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Comparative Advantage and Skill Premium of Regions

  • Kohei Nagamachi

    (Faculty of Economics, University of Tokyo)

Registered author(s):

    This paper provides one explanation of why there is observed a positive correlation between skill premium and income of regions. In doing so, this paper provides a model of self-organized sorting and skill premium with a continuum of heterogeneous individuals and that of industries or tasks within a production process. It is found that the positive correlation merges through the interaction between the location-occupation choice by individuals and regional comparative advantage. The spatial equilibrium, sorting, and product differentiation play a key role in determining the way how such interaction works.

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    File URL: http://www.cirje.e.u-tokyo.ac.jp/research/dp/2012/2012cf868.pdf
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    Paper provided by CIRJE, Faculty of Economics, University of Tokyo in its series CIRJE F-Series with number CIRJE-F-868.

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    Length: 31 pages
    Date of creation: Nov 2012
    Date of revision:
    Handle: RePEc:tky:fseres:2012cf868
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    1. Tomoya Mori & Alessandro Turrini, 2000. "Skills, Agglomeration and Segmentation," Development Working Papers 141, Centro Studi Luca d'Agliano, University of Milano.
    2. Gene M. Grossman & Esteban Rossi-Hansberg, 2006. "Trading Tasks: A Simple Theory of Offshoring," NBER Working Papers 12721, National Bureau of Economic Research, Inc.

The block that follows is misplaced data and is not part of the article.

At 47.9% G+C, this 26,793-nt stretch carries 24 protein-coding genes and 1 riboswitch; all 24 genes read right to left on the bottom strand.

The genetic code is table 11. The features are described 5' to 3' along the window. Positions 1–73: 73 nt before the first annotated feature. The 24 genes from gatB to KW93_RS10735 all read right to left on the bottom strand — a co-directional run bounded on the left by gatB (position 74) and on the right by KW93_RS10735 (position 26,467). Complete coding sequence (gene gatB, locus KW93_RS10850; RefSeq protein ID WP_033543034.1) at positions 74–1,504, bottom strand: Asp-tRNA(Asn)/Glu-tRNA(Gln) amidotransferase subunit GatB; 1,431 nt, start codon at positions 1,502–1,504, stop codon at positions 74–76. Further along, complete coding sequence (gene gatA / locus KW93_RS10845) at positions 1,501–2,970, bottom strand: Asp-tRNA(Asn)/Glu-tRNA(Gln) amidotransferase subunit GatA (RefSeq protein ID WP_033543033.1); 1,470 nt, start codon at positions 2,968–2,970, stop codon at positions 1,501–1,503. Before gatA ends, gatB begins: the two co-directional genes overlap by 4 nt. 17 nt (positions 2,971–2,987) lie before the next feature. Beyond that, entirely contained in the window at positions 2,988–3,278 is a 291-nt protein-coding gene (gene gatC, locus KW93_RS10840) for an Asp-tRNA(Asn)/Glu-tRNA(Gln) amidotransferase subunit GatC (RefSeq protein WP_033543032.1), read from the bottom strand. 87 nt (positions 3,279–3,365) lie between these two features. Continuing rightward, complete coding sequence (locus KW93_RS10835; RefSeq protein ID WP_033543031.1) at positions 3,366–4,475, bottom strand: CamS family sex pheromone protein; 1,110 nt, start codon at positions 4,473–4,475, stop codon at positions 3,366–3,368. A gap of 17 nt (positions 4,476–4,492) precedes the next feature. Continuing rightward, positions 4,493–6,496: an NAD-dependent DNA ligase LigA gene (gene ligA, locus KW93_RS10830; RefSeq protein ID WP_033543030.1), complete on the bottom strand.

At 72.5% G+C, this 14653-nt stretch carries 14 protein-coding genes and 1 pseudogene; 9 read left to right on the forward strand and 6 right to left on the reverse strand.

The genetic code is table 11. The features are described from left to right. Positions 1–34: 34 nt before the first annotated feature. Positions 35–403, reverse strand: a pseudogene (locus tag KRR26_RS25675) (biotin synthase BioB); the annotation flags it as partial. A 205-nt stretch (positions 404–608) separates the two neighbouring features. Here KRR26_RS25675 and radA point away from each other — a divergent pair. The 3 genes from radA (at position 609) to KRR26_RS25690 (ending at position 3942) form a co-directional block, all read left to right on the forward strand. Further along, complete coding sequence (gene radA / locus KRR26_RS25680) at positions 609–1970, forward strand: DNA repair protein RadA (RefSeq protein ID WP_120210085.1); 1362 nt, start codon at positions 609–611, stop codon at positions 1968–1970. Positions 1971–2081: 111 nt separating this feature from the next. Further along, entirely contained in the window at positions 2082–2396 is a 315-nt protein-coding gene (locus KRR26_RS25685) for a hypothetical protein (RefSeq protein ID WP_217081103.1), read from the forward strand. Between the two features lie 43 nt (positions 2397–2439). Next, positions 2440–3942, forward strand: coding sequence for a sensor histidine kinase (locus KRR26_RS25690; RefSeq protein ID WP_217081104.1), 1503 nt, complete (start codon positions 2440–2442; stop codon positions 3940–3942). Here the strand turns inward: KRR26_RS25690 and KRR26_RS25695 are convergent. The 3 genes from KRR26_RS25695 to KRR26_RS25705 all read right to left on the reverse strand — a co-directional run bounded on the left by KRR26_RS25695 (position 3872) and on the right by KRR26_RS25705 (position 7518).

3. Lutz Hendricks, 2011. "The Skill Composition Of U.S. Cities," International Economic Review, Department of Economics, University of Pennsylvania and Osaka University Institute of Social and Economic Research Association, vol. 52(1), pages 1-32, 02.
    4. Pflüger, Michael & Tabuchi, Takatoshi, 2010. "The size of regions with land use for production," Regional Science and Urban Economics, Elsevier, vol. 40(6), pages 481-489, November.
    5. Mark J. Melitz, 2002. "The Impact of Trade on Intra-Industry Reallocations and Aggregate Industry Productivity," NBER Working Papers 8881, National Bureau of Economic Research, Inc.
    6. Dixit, Avinash K & Stiglitz, Joseph E, 1977. "Monopolistic Competition and Optimum Product Diversity," American Economic Review, American Economic Association, vol. 67(3), pages 297-308, June.
    7. Donald R. Davis & Jonathan I. Dingel, 2012. "A Spatial Knowledge Economy," NBER Working Papers 18188, National Bureau of Economic Research, Inc.
    8. Rikard Forslid & Gianmarco I.P. Ottaviano, 2003. "An analytically solvable core-periphery model," Journal of Economic Geography, Oxford University Press, vol. 3(3), pages 229-240, July.
    9. Volker Nocke, 2006. "A Gap for Me: Entrepreneurs and Entry," Journal of the European Economic Association, MIT Press, vol. 4(5), pages 929-956, 09.
    10. Nathaniel Baum-Snow & Ronni Pavan, 2013. "Inequality and City Size," The Review of Economics and Statistics, MIT Press, vol. 95(5), pages 1535-1548, December.
    11. Edward L. Glaeser & Matt Resseger & Kristina Tobio, 2009. "Inequality In Cities," Journal of Regional Science, Wiley Blackwell, vol. 49(4), pages 617-646.
    12. R. Dornbusch & S. Fischer & P. A. Samuelson, 1976. "Comparative Advantage, Trade and Payments in a Ricardian Model With a Continuum of Goods," Working papers 178, Massachusetts Institute of Technology (MIT), Department of Economics.
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